Mohammed al-Qahtani

Report: Military used harsh methods on 9/11 terror suspect

Report: Military used harsh methods on 9-11 terror suspect
Posted on Tuesday, May 20, 2008 12:29 PM PT

By Jim Popkin, NBC News Senior Investigative Producer

A new report by the Justice Department Inspector General details many of the harsh and intentionally humiliating techniques that the U.S. military used against Mohammed Al-Qahtani, a Saudi detainee at the Guantanamo Bay military prison who many US officials believe was meant to be the 20th hijacker on September 11, 2001.

The 438-page IG report focuses on the FBI's involvement in detainee interrogations in Iraq and Afghanistan. But it also provides a window into the methods used by the Defense Department and the CIA on uncooperative detainees such as Al-Qahtani.

Quoting military records and reports, the Justice Department Inspector General said that a "special projects team" of the U.S. military interrogated Al-Qahtani between November 2002 and January 2003.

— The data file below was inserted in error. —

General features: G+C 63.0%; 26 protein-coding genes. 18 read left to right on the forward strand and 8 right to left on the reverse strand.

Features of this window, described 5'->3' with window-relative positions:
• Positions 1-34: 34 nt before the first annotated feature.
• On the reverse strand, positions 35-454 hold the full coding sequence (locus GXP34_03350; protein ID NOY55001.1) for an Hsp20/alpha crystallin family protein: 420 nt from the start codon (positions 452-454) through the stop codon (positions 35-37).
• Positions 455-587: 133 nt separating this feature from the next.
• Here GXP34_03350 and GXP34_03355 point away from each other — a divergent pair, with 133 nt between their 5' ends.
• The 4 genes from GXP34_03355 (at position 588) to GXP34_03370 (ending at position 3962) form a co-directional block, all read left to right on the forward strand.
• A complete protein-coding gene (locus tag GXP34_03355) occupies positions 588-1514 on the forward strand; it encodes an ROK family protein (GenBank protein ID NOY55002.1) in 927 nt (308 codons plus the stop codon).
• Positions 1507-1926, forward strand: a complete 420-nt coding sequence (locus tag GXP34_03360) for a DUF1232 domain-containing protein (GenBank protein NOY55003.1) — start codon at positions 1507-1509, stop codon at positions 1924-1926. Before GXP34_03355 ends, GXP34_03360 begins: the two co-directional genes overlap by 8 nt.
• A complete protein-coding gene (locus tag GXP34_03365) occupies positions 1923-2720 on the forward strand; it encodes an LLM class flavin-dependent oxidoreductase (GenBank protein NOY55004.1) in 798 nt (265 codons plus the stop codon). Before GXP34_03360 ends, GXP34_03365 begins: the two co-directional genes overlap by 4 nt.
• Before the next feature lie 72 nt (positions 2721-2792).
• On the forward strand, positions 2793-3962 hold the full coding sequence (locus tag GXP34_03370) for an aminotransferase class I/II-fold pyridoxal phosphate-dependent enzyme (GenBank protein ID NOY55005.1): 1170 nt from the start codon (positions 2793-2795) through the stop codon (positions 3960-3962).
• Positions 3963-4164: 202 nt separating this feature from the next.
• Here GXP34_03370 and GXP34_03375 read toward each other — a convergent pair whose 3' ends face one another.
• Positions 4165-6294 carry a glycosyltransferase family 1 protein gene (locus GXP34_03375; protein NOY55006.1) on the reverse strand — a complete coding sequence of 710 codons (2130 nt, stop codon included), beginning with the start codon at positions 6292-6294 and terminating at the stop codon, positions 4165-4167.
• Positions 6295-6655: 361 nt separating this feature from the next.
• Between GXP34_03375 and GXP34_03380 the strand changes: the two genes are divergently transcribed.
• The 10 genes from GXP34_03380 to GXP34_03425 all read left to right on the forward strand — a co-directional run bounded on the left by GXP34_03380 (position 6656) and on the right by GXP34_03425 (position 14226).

Their methods included:

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Mohammed al-Qahtani, detainee No. 063, was forced to wear a bra. He had a thong placed on his head. He was massaged by a female interrogator who straddled him like a lap dancer. He was told that his mother and sisters were whores. He was told that other detainees knew he was gay. He was forced to dance with a male interrogator. He was strip-searched in front of women. He was led on a leash and forced to perform dog tricks. He was doused with water. He was prevented from praying. He was forced to watch as an interrogator squatted over his Koran.

That much is known. These details were among the findings of the U.S. Army’s investigation of al-Qahtani's aggressive interrogation at Guantanamo Bay, Cuba.

But only now is a picture emerging of how the interrogation policy developed, and the battle that law enforcement agents waged, inside Guantanamo and in the offices of the Pentagon, against harsh treatment of al-Qahtani and other detainees by military intelligence interrogators.

In interviews with — the first time they have spoken publicly — former senior law enforcement agents described their attempts to stop the abusive interrogations. The agents of the Pentagon's Criminal Investigation Task Force, working to build legal cases against suspected terrorists, said they objected to coercive tactics used by a separate team of intelligence interrogators soon after Guantanamo's prison camp opened in early 2002. They ultimately carried their battle up to the office of Secretary of Defense Donald H. Rumsfeld, who approved the more aggressive techniques to be used on al-Qahtani and others.